The protection period of the institution in question is 2 years. However, if the purchase is for a used vehicle, the seller may limit the warranty period to one year, with the buyer having to clearly inform the buyer, preferably in writing.

On the other hand, the statute of limitations of the buyer's right to demand removal of the defect or replacement of the vehicle with a vehicle free from defects expires after one year from the date of finding such a defect. In the case of a buyer-consumer (a person who does not run any business), the limitation period is at least 2 years. This period is counted from the date of purchase. In addition, in a situation where the buyer is a consumer, and the physical defect was found within one year from the date of delivery of the sold item, it is presumed that the defect existed at the time of purchase of the item.

The seller is released from liability under the warranty if the buyer knew about the defect at the time of concluding the contract, which means that if the seller informed the buyer about the defects known to him before releasing the item, and the buyer still made the purchase, then there can be no question of the seller's liability for revealed defects of the vehicle.

What rights are the buyers entitled to?

The immediate goal of the provisions on the warranty is to restore the equivalence of benefits or to eliminate a legal relationship with no equivalence. In a situation where the purchased car has a defect, the buyer may request replacement of the vehicle with a defect-free one, removal of the defect (repair), price reduction or withdrawal from the contract.

It should be emphasized that the provisions on the warranty for defects are an instrument of special protection of the buyer's interests in the event that a defect in the item is discovered. The special protection of the buyer is manifested in the fact that the seller's liability takes the nature of absolute liability, the sole condition of which is to determine the defectiveness of the object of sale. This means that the liability in question operates on a strict basis - it is possible even if the seller could not have known about the defect. In particular, to claim the seller's liability under the warranty regulations, it is not necessary to prove the damage suffered by the buyer, the seller's fault or any causal relationship in any form. It is also irrelevant whether the seller knew about the defect, whether he could find out about the defect, and whether he caused the defect. According to the judgment of the Supreme Court of November 28, 2007, V CNP 124/07: "the mere finding of a defect that reduces the value or usefulness of the item is a sufficient condition for the buyer to take advantage of the provisions on warranty”.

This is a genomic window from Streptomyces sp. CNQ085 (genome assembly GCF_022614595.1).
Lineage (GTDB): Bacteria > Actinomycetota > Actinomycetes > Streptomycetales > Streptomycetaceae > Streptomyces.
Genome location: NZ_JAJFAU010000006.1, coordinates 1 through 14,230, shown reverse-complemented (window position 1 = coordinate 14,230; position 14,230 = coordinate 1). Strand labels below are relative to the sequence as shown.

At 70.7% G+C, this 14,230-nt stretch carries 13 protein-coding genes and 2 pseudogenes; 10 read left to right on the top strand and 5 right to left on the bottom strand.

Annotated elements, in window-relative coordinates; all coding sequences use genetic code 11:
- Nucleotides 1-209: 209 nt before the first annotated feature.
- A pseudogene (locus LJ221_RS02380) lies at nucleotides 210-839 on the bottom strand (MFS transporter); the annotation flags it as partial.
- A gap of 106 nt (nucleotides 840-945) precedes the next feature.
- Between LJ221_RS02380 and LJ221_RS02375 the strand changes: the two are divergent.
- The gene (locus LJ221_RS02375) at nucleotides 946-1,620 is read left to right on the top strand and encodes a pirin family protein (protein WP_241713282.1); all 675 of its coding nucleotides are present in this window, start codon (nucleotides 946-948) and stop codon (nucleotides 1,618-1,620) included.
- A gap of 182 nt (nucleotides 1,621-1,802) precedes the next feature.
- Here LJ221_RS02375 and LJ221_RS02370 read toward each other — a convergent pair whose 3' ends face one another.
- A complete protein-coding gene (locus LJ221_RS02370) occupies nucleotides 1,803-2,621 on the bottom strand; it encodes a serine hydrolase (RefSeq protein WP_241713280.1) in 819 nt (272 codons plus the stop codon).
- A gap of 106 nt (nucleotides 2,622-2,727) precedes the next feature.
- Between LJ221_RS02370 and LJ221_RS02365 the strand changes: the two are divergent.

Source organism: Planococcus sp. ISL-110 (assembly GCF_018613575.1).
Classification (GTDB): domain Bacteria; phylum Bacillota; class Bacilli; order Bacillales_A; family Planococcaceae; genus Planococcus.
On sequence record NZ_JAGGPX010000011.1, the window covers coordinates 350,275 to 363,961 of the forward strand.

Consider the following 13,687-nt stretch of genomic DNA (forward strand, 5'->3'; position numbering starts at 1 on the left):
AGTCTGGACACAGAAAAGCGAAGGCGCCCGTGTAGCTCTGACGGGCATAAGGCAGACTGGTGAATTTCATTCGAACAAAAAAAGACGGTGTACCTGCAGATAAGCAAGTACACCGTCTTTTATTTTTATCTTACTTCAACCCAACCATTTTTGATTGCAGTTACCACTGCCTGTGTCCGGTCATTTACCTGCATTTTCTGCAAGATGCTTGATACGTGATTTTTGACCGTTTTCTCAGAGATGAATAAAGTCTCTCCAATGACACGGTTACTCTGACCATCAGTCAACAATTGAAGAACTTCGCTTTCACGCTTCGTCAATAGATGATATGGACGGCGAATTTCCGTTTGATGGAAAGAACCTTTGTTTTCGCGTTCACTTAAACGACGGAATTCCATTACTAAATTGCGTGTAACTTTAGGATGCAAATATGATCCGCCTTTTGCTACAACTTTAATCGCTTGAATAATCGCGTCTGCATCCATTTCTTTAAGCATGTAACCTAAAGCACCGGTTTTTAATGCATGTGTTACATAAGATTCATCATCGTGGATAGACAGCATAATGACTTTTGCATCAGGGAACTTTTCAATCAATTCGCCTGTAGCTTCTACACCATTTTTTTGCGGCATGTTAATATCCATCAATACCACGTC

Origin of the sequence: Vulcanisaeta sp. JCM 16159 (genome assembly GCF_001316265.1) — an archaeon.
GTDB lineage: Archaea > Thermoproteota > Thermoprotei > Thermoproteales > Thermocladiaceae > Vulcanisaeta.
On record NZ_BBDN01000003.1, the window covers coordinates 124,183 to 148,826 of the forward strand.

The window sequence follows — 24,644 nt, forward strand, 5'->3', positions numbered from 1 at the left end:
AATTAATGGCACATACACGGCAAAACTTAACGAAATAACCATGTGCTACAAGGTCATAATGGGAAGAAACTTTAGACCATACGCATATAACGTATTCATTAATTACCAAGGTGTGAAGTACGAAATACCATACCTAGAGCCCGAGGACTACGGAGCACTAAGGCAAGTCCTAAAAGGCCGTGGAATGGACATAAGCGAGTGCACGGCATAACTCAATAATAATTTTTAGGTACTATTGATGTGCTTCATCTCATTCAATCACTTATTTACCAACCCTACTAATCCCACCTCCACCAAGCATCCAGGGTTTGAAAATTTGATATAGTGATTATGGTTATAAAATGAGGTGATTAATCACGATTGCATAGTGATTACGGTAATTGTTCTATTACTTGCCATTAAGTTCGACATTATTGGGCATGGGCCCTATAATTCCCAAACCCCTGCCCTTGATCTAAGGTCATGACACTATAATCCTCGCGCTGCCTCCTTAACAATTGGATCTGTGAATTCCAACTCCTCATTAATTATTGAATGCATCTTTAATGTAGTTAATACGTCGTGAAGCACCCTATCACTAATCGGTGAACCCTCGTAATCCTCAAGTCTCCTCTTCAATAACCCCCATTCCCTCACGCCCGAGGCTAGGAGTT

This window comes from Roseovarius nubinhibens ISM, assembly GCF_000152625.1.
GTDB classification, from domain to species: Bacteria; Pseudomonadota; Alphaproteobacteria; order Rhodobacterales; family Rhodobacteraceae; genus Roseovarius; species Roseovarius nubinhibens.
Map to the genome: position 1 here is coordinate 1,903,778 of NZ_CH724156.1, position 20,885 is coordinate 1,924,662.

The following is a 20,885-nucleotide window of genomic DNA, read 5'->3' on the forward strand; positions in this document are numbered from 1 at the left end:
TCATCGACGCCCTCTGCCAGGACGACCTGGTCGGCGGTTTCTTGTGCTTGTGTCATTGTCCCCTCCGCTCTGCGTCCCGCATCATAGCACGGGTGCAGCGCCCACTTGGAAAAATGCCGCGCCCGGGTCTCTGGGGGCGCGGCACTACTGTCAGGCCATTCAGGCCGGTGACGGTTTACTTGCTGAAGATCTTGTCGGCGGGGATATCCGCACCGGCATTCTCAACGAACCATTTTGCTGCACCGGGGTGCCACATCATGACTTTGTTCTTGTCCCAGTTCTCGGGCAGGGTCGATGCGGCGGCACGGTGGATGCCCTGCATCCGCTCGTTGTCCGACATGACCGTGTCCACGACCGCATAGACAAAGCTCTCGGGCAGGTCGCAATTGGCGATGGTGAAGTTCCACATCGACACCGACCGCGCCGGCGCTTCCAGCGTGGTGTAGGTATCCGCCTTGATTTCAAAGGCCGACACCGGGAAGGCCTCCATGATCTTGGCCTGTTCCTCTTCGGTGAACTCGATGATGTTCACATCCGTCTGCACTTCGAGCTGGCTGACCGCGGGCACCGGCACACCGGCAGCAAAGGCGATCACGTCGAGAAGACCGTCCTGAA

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Therefore, the disclosure of a defect in the purchased vehicle gives the buyer the right to demand a price reduction or to withdraw from the contract. However, the latter option may be limited if the seller immediately and without undue inconvenience to the buyer removes the defect or replaces the defective item with a non-defective one (in the case of used vehicles it is usually impossible). However, please note that the right of withdrawal may only be limited when the car is first repaired. If, after removing the defects, it turns out that the car is still not functional, the buyer is entitled to immediately withdraw from the sales contract.

Any costs of removing defects or replacing a defective item are always borne by the seller. The seller cannot transfer this responsibility to the buyer.

Seller's powers

The seller has the right to refuse to perform the service required by the buyer if it is impossible to bring the car into conformity with the contract in the manner indicated by the buyer or would require excessive costs compared to another possible alternative. If the buyer is an entrepreneur, the seller may refuse to replace the vehicle with a vehicle free from defects or to remove its defect also when the costs of such service exceed the price of the sold item.